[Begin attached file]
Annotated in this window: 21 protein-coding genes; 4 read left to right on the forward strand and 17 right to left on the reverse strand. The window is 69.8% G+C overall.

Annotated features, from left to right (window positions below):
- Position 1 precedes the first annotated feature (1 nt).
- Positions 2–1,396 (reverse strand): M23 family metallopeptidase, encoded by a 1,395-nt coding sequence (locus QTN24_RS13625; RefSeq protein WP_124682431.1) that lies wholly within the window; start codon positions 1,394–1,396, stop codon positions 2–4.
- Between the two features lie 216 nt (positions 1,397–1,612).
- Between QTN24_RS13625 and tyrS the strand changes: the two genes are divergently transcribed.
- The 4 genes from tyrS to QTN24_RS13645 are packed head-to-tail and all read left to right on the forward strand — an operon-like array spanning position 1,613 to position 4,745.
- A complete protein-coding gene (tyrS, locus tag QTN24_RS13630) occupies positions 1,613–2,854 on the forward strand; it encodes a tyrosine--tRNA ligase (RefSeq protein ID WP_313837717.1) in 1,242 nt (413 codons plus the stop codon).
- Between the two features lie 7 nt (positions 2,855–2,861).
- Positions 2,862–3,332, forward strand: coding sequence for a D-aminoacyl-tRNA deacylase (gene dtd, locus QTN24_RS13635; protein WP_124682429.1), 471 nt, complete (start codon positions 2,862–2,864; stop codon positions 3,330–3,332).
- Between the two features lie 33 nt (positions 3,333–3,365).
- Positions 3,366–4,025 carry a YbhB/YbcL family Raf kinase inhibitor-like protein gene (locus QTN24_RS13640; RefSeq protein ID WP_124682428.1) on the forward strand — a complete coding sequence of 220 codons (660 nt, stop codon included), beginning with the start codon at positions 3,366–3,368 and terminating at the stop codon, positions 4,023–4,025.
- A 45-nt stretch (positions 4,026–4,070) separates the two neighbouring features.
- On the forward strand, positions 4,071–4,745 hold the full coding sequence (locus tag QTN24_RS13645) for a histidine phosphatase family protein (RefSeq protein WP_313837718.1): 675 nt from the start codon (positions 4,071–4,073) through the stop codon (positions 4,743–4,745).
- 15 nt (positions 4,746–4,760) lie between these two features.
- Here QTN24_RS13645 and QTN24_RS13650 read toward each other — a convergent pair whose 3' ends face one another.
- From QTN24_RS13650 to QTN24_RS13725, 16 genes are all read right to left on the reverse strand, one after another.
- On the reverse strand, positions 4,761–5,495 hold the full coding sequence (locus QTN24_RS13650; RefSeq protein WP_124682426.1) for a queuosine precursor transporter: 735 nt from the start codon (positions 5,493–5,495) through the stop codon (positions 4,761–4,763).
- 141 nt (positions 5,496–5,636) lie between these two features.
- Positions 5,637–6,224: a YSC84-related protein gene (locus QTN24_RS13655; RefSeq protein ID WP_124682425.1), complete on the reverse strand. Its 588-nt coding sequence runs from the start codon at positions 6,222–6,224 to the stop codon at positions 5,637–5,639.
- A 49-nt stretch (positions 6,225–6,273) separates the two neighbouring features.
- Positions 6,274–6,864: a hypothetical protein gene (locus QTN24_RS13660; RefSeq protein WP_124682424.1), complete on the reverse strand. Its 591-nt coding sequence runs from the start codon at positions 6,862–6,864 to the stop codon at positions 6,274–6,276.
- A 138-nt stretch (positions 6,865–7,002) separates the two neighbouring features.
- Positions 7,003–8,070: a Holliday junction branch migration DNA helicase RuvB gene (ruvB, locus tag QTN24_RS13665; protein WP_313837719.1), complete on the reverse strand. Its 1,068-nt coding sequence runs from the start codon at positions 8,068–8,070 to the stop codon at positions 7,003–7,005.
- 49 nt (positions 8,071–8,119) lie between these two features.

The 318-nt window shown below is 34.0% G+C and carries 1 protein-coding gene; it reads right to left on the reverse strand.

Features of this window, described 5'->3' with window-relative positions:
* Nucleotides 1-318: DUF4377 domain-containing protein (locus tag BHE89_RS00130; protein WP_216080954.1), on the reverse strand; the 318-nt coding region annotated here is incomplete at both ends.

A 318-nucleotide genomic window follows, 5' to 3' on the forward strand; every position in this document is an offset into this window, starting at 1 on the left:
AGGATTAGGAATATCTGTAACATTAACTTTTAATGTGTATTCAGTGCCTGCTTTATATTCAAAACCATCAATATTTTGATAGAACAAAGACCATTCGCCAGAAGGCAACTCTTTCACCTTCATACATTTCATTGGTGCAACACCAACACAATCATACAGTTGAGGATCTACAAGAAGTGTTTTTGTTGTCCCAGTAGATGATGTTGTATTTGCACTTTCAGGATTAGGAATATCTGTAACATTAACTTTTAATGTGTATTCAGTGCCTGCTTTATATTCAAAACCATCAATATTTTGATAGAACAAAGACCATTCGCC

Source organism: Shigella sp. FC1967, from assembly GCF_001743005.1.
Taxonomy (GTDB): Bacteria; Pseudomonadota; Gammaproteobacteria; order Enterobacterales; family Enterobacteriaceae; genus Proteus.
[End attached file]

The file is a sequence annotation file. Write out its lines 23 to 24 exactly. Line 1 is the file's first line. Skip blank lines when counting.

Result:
- A 138-nt stretch (positions 6,865–7,002) separates the two neighbouring features.
- Positions 7,003–8,070: a Holliday junction branch migration DNA helicase RuvB gene (ruvB, locus tag QTN24_RS13665; protein WP_313837719.1), complete on the reverse strand. Its 1,068-nt coding sequence runs from the start codon at positions 8,068–8,070 to the stop codon at positions 7,003–7,005.